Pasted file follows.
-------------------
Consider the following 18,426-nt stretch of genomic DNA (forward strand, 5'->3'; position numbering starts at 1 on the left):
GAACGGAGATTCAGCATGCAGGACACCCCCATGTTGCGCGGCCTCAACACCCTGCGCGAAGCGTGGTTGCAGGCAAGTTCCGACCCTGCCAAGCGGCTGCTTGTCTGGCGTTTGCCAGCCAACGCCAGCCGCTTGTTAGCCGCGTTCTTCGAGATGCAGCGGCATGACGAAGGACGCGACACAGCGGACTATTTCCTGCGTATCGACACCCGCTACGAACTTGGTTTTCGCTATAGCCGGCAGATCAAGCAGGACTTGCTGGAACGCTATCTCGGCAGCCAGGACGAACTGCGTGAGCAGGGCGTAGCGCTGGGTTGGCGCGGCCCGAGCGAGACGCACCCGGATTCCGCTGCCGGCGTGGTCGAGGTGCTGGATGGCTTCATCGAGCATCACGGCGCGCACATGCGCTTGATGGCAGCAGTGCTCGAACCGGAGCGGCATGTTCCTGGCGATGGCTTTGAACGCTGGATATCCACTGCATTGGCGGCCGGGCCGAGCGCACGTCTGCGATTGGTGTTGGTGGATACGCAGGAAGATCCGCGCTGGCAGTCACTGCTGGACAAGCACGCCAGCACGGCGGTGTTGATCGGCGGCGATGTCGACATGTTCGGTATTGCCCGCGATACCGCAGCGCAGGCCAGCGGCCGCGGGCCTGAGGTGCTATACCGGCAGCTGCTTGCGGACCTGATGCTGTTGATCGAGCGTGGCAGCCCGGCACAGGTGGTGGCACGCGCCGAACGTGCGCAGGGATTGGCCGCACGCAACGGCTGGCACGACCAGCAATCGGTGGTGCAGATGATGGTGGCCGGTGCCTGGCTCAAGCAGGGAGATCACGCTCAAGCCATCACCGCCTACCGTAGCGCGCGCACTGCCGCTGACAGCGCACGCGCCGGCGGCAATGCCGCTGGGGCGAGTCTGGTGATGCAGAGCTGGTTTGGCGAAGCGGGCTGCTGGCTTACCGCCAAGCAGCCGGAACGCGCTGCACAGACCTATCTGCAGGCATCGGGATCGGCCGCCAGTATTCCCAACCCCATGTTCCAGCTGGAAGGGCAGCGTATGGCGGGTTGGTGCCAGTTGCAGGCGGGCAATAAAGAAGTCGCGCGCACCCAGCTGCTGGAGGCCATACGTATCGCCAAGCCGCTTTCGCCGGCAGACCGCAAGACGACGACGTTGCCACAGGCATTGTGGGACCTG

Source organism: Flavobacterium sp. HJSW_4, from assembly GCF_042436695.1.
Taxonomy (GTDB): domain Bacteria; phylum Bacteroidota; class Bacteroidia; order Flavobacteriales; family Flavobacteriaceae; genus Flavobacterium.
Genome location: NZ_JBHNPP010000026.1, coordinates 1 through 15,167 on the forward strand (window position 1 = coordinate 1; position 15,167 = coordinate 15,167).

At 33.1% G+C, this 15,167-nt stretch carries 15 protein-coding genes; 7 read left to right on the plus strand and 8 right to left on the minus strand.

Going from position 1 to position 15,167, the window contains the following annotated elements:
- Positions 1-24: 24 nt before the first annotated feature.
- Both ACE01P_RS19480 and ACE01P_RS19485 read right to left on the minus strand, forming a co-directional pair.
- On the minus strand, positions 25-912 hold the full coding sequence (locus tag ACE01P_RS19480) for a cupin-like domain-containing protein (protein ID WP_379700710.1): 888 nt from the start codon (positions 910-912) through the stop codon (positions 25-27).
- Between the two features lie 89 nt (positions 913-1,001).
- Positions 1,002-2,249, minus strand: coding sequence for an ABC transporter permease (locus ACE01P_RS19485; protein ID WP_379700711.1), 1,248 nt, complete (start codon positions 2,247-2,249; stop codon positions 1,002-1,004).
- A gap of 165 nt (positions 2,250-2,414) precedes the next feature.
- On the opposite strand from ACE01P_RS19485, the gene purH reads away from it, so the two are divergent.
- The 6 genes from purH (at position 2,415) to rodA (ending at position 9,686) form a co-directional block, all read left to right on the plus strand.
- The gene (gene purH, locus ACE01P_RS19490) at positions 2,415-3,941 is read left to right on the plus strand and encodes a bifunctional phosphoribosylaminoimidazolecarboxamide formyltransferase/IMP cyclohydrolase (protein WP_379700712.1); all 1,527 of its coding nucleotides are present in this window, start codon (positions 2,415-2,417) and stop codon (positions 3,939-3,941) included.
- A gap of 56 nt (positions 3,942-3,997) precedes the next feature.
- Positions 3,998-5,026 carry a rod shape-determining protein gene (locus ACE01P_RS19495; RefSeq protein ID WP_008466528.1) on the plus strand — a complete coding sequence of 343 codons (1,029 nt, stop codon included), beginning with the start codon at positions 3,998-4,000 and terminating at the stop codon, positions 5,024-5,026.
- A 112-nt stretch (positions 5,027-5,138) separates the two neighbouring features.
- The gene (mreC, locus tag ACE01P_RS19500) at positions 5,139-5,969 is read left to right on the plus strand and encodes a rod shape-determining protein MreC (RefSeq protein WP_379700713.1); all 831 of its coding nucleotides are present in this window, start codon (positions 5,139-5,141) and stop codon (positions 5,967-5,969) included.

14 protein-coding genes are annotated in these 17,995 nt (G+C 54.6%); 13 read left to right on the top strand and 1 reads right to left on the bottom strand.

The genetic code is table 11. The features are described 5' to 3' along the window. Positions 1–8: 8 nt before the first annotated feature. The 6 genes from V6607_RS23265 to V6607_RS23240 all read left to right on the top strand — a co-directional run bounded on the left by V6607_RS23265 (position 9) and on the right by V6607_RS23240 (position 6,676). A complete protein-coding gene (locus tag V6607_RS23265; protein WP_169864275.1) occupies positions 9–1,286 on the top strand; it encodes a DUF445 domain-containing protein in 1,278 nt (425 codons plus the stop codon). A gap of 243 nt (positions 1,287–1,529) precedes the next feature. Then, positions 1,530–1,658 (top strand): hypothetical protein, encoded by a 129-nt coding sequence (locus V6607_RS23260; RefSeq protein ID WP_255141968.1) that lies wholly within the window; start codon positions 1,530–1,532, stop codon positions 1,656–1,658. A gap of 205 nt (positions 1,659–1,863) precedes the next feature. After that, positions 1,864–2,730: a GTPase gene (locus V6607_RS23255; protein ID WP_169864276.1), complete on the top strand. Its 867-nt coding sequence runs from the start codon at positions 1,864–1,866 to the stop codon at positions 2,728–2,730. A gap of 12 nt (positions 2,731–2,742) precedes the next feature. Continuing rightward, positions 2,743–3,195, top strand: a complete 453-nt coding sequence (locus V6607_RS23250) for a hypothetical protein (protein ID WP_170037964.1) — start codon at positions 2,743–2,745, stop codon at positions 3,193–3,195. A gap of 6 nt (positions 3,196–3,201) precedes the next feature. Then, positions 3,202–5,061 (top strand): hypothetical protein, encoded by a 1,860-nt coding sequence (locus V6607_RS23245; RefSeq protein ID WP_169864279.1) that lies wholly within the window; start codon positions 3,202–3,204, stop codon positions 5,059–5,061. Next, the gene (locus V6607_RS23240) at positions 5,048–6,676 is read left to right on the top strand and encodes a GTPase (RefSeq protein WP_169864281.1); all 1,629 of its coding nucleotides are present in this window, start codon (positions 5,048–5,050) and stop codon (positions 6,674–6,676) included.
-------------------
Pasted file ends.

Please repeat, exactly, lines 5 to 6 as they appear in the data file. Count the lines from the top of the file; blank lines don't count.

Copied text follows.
Genome location: NZ_JBHNPP010000026.1, coordinates 1 through 15,167 on the forward strand (window position 1 = coordinate 1; position 15,167 = coordinate 15,167).

At 33.1% G+C, this 15,167-nt stretch carries 15 protein-coding genes; 7 read left to right on the plus strand and 8 right to left on the minus strand.